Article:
On June 9, 2015, Mr. Barrows presented to the emergency department complaining of recurrent palpitations and rapid heart rate. (Admin. Tr. 813; Doc. 9-14 p. 2). After receiving the medication Adenocard and undergoing an EKG, Mr. Barrows was released and instructed to follow up with his family physician. (Admin. Tr. 814; Doc. 9-14 p. 3). Mr. Barrows followed up with Dr. Decolli one week later and reported that he felt well and had no further episodes since the last emergency department visit. (Admin. Tr. 705; Doc. 9-12 p. 67). At Dr. Decolli's suggestion, Mr. Barrows underwent an echocardiogram the following month, which revealed no structural heart disease and a 67% ejection fraction, which Dr. Decolli characterized as “good.” (Admin. Tr. 708; Doc. 9-12 p. 70).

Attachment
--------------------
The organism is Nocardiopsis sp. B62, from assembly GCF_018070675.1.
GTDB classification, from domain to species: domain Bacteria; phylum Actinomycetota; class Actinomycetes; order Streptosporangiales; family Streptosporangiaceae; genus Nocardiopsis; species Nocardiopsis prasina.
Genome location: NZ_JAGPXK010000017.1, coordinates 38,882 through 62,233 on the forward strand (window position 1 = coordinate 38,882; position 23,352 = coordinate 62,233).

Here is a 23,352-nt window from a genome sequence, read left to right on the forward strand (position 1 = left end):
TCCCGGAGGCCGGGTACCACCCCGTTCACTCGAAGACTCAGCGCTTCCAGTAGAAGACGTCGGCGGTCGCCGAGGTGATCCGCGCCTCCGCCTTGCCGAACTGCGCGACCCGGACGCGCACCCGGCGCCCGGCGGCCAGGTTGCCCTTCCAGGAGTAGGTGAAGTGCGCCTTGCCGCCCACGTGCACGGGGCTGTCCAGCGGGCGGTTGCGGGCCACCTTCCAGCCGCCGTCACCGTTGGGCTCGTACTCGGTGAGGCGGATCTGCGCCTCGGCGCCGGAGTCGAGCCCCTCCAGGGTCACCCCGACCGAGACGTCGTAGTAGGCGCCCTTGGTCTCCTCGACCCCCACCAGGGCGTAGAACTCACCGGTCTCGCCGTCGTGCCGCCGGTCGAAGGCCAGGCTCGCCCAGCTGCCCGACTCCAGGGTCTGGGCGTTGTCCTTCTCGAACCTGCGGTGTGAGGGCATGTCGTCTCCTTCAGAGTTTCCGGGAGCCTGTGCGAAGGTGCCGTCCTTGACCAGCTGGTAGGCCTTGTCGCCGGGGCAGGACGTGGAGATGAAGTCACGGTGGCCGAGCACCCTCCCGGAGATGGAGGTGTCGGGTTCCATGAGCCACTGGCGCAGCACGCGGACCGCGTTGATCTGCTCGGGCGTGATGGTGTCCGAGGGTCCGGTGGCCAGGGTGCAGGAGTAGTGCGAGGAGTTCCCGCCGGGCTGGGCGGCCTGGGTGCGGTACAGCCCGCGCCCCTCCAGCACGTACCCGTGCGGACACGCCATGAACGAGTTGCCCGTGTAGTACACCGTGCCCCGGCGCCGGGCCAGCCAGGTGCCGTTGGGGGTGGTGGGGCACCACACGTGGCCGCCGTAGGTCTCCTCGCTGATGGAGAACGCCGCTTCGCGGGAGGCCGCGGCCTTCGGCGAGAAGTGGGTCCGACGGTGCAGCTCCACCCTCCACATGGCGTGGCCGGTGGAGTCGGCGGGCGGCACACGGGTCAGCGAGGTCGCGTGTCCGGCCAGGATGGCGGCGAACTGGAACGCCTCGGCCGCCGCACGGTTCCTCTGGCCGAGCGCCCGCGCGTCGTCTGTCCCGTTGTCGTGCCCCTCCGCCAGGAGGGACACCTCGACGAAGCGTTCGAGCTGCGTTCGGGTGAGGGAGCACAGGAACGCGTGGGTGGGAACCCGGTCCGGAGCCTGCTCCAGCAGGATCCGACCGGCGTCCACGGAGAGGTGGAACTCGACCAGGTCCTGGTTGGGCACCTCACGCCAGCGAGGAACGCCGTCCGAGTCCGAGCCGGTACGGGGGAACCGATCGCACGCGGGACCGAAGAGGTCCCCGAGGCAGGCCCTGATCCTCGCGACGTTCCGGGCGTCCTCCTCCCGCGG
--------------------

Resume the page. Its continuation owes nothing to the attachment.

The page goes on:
On October 29, 2015, Mr. Barrows appeared and testified at an administrative hearing before ALJ Timothy Wing. (Admin. Tr. 56-82; Doc. 9-2 pp. 57-83). At the start of the hearing, Mr. Barrows amended his disability onset date to March 20, 2013.[5] (Admin. Tr. 58; Doc. 9-2 p. 59). Mr. Barrows testified that he is unable to work because of back pain, drowsiness associated with the treatment of h is back pain, as well as a heart condition. (Admin. Tr. 66; Doc. 9-2 p. 67). Mr. Barrows explained that he tried to work since his amended disability onset date but he had to stop working because he was unable to maintain sitting at a computer for longer than four hours and his medication made him drowsy. (Admin. Tr. 64; Doc. 9-2 p. 65). He reported that on his best day, he can walk ten to fifteen minutes. (Admin. Tr. 67; Doc. 9-2 p. 68). Mr. Barrows testified that he cannot lift anything heavier than a gallon of milk because of arm and back problems. (Admin. Tr. 67-68; Doc. 9-2 pp. 68-69). He discussed his typical day, in which he awakens between 4:00 a.m. and 5:00 a.m. to get his sons up to get them ready for school and then he spends time surfing the internet or taking photographs before he is ready for a nap. (Admin. Tr. 71; Doc. 9-2 p. 72). Charlotte Carney Abraham, an impartial vocational expert, also testified at the hearing. (Admin. Tr. 56-82; Doc. 9-2 pp. 57-83).